Three Oklahoma Christian University alumni left the “safety net” of campus and are diving deep into the world of professional sports, as they accepted jobs with the Texas Rangers, Oklahoma City Thunder and Houston Rockets.
MLB baseball has become the center of Jake Whiteley’s world, as the public relations major recently took on the title of Digital Marketing Coordinator for the Rangers after graduating from Oklahoma Christian in April 2017.
“Every day is different and every day is exciting,” Whiteley said. “I am responsible for all of our email campaigns and I oversee the website and all of the content on there. If you are on any of our lists, if you receive a text message, go to the website or see any sort of content – I probably had a helping hand somewhere along the way with that.”
According to Whiteley, he originally interviewed for the graphic design coordinator position, before taking on his current title last week. He said what stuck out to him the most about the job was the amount of writing and copyediting experience required; two skills he enjoys.
“I am a big nerd when it comes to branding, building a brand and marketing a brand,” Whiteley said. “Every day, I get a little bit of fulfillment whenever I get to have a small role in promoting the brand that is the Texas Rangers. Even though our team may not win on the field, I know I am playing my part, because off the field, our brand is still thriving and succeeding.”
In addition to moving states for the job, Whiteley said the hardest part of leaving the Oklahoma Christian “bubble” has been adapting to people who do not necessarily share the same backgrounds or beliefs.
“That is one thing about OC – typically your commonality with a new friend is your faith, as well as the fact that you are going through all the same experiences, like Earn Your Wings, classes, Spring Sing or intramurals, together,” Whiteley said. “One of the biggest challenges I faced was that here, you meet people and they have no idea what Spring Sing is or what intramurals are. They do not know any of the stuff you have been through, so you have to get to know each other on a more personal level and in a different way than it was in college.”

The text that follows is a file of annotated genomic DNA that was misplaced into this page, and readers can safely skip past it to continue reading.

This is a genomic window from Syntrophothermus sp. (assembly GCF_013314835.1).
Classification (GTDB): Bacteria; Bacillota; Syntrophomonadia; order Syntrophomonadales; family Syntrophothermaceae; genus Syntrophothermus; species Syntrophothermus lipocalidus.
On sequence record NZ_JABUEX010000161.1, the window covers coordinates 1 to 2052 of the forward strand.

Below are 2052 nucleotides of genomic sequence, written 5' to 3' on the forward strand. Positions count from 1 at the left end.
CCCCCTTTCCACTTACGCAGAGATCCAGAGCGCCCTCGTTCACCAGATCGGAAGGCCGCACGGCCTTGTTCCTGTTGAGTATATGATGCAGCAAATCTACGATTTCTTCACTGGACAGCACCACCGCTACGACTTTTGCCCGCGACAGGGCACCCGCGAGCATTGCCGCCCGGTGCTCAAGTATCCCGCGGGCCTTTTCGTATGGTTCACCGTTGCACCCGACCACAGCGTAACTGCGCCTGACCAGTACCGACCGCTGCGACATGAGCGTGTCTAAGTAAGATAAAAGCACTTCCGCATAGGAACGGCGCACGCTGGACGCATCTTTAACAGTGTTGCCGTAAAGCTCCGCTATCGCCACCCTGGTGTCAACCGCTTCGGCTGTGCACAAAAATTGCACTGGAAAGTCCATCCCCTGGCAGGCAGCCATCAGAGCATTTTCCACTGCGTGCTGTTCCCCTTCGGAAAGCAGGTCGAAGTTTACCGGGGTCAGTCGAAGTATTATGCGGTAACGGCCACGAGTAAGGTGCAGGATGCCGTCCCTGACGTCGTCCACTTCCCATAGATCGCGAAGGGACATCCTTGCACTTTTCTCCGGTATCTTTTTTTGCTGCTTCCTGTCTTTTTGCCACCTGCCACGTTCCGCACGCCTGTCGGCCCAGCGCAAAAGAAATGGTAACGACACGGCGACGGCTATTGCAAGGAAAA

Oklahoma Christian alumnus Micah Fryslie, a graphic designer for the Oklahoma City Thunder, had been applying online for different positions across the Oklahoma City area for six months before going in for his first interview with the Thunder in December 2016. As a designer for a professional basketball organization, Fryslie said there are days that are similar but never the same, as he could be working on game programs, wall graphics or billboards depending on a certain day’s needs.
“The biggest thing I learned at OC was the importance of concept-ing and sketching before beginning the final product, as well as how to accept critique and feedback,” Fryslie said. “Yes, you should be excited to showcase your skills, but you should be willing to admit what you do not know. I have found most people respect this way of thinking as long as you are willing to learn, because college does not teach you everything.”
Alumnus Will Chapman, who works with the Houston Rockets, said he decided to take his coaching to the professional level after coaching a team of Division I players in Europe for two weeks last summer. After his tour director gave him contact information for a member of the Rocket’s staff, Chapman sent him his information, which led to a phone interview.
“The first thing he said was, ‘I will be honest, this is a very competitive job, with over 300 people applying and trying to get it,’” Chapman said. “I kept making the cuts and once it got down to me and another guy, they brought me in for an interview with Head Coach Mike D’Antoni, General Manager Daryl Morey and other staff members. Three days later, they called me and offered me the job. It was a two-month process.”
Working for the Rockets this season, Chapman said he typically assisted players Trevor Ariza and Nene before games on the court, while also participating in coaches’ meetings and pre-game shoot around.
“At 27, I felt really blessed to be in the NBA and working at the highest level of sports,” Chapman said. “My favorite thing was working with the players and coaches. They are some of the best athletes in the world and getting to work with them and help them prepare is a lot of fun. Being in the locker room before the game and seeing how intense and focused everyone is, creates an unexplainable adrenaline rush that is fun to be a part of.”
For any students eager to join a professional sports organization after graduation, Chapman said he encourages them to dream big and follow their passion.
“If you really want something bad enough, work hard and treat people the right way, then give yourself a chance,” Chapman said. “I have a saying, ‘Refuse to be ordinary.’ It is an ultra-competitive business, so if you think you have a chance and it is what you want to do, pursue it and use your experiences and education that has prepared you to follow your dreams.”